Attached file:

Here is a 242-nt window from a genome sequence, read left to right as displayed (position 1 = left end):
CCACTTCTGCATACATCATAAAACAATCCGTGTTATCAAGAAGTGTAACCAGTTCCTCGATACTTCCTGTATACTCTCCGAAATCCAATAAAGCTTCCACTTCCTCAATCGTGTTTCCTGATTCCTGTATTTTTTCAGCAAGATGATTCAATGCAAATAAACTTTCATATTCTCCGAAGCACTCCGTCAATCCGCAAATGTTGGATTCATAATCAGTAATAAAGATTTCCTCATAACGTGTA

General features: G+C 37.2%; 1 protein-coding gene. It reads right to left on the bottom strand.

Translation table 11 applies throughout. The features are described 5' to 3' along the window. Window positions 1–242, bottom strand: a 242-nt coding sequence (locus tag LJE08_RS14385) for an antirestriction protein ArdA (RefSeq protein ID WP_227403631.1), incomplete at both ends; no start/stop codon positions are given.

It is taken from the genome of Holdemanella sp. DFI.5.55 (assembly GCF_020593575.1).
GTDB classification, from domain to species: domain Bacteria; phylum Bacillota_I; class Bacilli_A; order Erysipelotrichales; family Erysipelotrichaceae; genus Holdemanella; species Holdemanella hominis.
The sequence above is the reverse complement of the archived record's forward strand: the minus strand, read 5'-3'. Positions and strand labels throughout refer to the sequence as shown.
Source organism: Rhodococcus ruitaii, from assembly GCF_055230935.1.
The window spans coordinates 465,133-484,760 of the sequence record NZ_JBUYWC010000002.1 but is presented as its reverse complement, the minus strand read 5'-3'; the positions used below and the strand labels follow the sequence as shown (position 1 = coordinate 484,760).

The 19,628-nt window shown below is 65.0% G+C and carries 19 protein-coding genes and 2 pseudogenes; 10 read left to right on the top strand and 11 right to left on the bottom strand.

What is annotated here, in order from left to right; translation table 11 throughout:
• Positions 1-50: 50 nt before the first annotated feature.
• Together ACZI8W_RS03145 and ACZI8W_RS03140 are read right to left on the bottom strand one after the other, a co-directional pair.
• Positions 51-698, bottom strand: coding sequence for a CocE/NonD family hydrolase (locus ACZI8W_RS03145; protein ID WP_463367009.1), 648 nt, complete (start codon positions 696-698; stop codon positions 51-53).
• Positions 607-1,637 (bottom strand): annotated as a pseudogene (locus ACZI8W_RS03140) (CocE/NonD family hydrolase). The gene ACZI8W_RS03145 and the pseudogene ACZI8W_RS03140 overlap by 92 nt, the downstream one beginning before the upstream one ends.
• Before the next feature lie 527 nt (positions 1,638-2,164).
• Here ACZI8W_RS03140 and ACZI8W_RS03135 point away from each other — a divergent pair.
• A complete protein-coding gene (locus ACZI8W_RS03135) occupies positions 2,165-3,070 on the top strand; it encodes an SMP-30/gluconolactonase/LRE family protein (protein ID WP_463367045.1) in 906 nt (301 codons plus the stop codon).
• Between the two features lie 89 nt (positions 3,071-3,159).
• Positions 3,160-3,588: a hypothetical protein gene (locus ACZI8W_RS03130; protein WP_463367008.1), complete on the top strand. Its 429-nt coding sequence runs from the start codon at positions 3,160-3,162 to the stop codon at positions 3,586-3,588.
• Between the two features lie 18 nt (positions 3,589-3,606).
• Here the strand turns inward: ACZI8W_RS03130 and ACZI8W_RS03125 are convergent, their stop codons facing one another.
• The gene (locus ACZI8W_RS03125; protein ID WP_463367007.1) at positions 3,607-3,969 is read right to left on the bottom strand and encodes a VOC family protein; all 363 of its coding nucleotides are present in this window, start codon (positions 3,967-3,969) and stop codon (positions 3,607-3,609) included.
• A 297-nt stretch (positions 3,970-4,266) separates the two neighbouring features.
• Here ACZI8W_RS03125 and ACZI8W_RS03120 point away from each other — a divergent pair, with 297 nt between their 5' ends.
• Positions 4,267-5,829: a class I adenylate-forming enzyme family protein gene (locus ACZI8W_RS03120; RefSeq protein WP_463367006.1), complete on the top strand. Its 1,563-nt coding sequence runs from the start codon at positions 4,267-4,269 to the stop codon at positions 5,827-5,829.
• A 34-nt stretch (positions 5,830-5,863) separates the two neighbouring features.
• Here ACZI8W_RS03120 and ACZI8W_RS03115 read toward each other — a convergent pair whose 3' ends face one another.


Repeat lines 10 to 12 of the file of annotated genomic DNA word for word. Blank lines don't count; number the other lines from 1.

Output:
The 19,628-nt window shown below is 65.0% G+C and carries 19 protein-coding genes and 2 pseudogenes; 10 read left to right on the top strand and 11 right to left on the bottom strand.

What is annotated here, in order from left to right; translation table 11 throughout:
• Positions 1-50: 50 nt before the first annotated feature.